A smooth bewitching smell spreads in most Mauritian homes every morning. The sweet vanilla mixed with the delicacy of milk arouses taste buds. It is the signal that a new day is beginning, that it is a time to take a break from a long day at work, to meet some friends or simply to enjoy some calmness. This mesmerizing smell is no other than tea.
Commonly called “dité” – spelled jee-thay – in Creole, tea has been omnipresent in Mauritian life since the colonial period, around the 1800s, where the British brought the habit of tea time with them. Brought from Sri Lanka, tea plants were cultivated for exports and for the use of the population. However, this industry declined with the rise of the sugar industry during the 1990s which was more competitive at that time. Since then, tea plantations decreased substantially to give place to sugar cane fields or residential areas. Nowadays, only two major factories survived, The Corson Tea Estate and the Bois Chéri tea factory owned by St. Aubin Ltd.
La Route du Thé
The absence of tea in a Mauritian home can be qualified as a blasphemy. It is always polite to offer some tea to visitors whether it is Chinese tea or the pure Mauritian one although Chinese tea tends to be offered by the Sino-Mauritians only. Employers are also required to prepare a budget to offer tea, milk and sugar to their employees at any time of the day. Early in the morning, teas are sold in markets known as “bazaar” in Mauritian Creole. They are also widely available in every traditional shops or supermarkets on the island. A variety of tea with fancy different tastes e.g exotic fruits is present on the market now.
The discovery of tea can be an amazing experience. Fortunately, St. Aubin Ltd designed a journey to make you explore the history behind teas, its manufacture and its taste in its various form. Best known in French as “La Route du Thé”, which literally translate to the road of tea, the journey starts at the Domaine des Aubineaux found at Forest Side. One of the last colonial houses of Mauritius was built on that estate. The house was kept with its traditional portraits and furniture. You will still feel the antique of the environment. It’s like a travel backwards in time. You will also be invited to drink tea in the tea lounge of the house. The surrounding garden overflows with endemic and exotic plants.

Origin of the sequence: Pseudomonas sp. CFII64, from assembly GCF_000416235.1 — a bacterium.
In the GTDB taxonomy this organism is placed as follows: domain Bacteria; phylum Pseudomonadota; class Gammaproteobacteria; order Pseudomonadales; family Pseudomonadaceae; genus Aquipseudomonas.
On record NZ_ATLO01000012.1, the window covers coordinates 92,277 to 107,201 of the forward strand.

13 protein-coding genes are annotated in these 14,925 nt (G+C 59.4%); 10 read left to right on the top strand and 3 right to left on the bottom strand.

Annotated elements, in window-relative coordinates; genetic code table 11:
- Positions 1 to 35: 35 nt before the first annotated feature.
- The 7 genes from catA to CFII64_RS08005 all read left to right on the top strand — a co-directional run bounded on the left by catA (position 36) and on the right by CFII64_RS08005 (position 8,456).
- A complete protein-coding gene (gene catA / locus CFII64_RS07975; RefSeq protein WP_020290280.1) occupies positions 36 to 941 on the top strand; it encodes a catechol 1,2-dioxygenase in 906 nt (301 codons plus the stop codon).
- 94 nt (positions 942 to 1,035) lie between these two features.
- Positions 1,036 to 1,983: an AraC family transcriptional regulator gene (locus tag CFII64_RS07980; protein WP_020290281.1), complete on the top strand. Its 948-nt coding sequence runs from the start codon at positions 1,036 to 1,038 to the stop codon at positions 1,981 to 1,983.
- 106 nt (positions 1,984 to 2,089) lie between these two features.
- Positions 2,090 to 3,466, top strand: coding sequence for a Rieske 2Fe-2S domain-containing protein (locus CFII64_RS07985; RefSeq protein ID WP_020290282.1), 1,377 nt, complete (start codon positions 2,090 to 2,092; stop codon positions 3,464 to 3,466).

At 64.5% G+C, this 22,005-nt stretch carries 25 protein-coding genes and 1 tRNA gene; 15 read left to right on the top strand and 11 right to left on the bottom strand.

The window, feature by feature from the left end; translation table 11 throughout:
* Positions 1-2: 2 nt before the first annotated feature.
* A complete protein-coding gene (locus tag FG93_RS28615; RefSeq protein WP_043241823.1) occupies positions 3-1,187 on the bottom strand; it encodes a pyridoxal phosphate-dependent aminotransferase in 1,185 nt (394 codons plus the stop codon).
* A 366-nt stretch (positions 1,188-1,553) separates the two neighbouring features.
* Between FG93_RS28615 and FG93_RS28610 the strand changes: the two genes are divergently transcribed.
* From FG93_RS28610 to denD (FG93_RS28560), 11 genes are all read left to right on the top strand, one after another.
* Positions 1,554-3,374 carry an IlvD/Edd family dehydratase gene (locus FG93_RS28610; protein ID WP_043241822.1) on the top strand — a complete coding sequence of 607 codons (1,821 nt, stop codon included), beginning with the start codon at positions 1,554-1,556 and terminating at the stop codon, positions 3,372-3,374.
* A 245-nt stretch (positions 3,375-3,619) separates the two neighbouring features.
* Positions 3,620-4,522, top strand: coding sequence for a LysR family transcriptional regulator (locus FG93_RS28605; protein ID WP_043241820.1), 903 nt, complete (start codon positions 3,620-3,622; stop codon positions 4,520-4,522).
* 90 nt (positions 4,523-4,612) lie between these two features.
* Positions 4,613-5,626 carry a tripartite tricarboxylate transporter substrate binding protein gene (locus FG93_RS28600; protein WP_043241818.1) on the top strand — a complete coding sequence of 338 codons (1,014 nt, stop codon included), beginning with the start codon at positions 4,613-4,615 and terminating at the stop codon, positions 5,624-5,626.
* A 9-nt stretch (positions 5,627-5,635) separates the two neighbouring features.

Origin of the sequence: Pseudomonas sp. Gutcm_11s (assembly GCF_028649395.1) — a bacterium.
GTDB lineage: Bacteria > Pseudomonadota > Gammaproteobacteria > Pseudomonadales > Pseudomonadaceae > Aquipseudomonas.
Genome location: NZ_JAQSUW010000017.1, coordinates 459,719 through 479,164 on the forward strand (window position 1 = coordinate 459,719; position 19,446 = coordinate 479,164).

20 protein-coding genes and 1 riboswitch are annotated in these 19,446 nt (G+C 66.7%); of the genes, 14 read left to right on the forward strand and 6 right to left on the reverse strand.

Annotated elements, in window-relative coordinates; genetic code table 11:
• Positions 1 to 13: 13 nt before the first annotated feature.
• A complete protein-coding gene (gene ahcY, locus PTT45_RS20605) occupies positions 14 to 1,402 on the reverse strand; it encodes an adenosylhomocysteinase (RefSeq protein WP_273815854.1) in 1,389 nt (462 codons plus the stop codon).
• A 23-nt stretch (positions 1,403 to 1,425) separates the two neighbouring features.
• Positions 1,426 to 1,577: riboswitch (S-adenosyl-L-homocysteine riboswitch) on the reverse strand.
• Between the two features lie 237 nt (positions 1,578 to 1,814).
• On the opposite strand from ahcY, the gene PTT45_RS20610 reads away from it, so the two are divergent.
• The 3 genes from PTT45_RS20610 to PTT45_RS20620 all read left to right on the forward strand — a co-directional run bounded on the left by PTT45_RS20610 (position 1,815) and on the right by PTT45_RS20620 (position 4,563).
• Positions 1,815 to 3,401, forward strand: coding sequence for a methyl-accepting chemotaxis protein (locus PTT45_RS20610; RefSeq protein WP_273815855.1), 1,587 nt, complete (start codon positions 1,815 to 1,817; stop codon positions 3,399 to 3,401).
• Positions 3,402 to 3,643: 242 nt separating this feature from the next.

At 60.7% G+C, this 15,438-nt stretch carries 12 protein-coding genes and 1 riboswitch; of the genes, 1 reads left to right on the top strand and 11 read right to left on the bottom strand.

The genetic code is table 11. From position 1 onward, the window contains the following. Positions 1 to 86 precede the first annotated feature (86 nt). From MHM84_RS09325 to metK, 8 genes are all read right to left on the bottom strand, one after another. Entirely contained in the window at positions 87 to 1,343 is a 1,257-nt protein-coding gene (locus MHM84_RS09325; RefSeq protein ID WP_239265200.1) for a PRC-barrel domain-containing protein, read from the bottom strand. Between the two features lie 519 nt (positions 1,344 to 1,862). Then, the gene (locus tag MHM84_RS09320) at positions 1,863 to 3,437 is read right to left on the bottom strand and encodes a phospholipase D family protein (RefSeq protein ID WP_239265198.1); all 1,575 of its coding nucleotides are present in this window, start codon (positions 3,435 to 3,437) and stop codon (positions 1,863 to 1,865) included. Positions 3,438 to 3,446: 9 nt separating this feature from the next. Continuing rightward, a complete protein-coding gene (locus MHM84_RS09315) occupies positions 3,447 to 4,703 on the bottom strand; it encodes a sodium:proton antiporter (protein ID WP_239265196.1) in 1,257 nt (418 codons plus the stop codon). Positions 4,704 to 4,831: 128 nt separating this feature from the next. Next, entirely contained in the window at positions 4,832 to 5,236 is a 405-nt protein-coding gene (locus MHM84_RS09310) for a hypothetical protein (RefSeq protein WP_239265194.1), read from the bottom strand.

Bois Cheri Tea Factory
The journey continues at the second step of the route which is found at Bois Chéri. A tea factory is set up there surrounded by a large tea field as far as the eye can see. The factory is divided into two sections. The first section contains the museum and the second one accommodates all the machinery required to process the tea leaves. You will be able to see the enormous machines in the manufacturing section from the museum through a large glass pane. Travelling further more into the inner estate, a welcoming chalet shelters a cosy restaurant with a breathtaking view on the south of the island. The exquisite menu includes different variations of tea used as an ingredient to season the main course and desserts. A tea degustation is offered by the restaurant on the balcony after the meal. The tea leaves proposed are mixed with different flavours like coconut, mint, vanilla and more. It’s pleasurable if you are an avid amateur of this beverage.
The last step brings you to the Saint-Aubin found at the south of the island. The colonial house of former administrators of the sugar estate was built there with wood from demolished ships. Its peacefulness can be compared to spas. A restaurant proposes pure Mauritian Creole cuisine with ingredients grown in the surrounding garden and poultry raised in the mini-farm of the estate. A small manufacture of traditional rum, made from sugar cane juice, is also present there. The rum is quite strong with a slight sweet taste. It is also available in different flavours. The most common are vanilla and coconut. An independent Creole house has been transformed into an inn and can welcome you for a marvellous week-end.
“La Route du Thé” is the only attraction which will make you travel back to the colonial period where the tea industry was much more important. It is not to be missed. Mauritians’ tea obsession is also not to be neglected. Happy is the Mauritian expatriate who is offered a vanilla flavoured packet of tea. This beverage will not be forgotten or replaced anytime soon.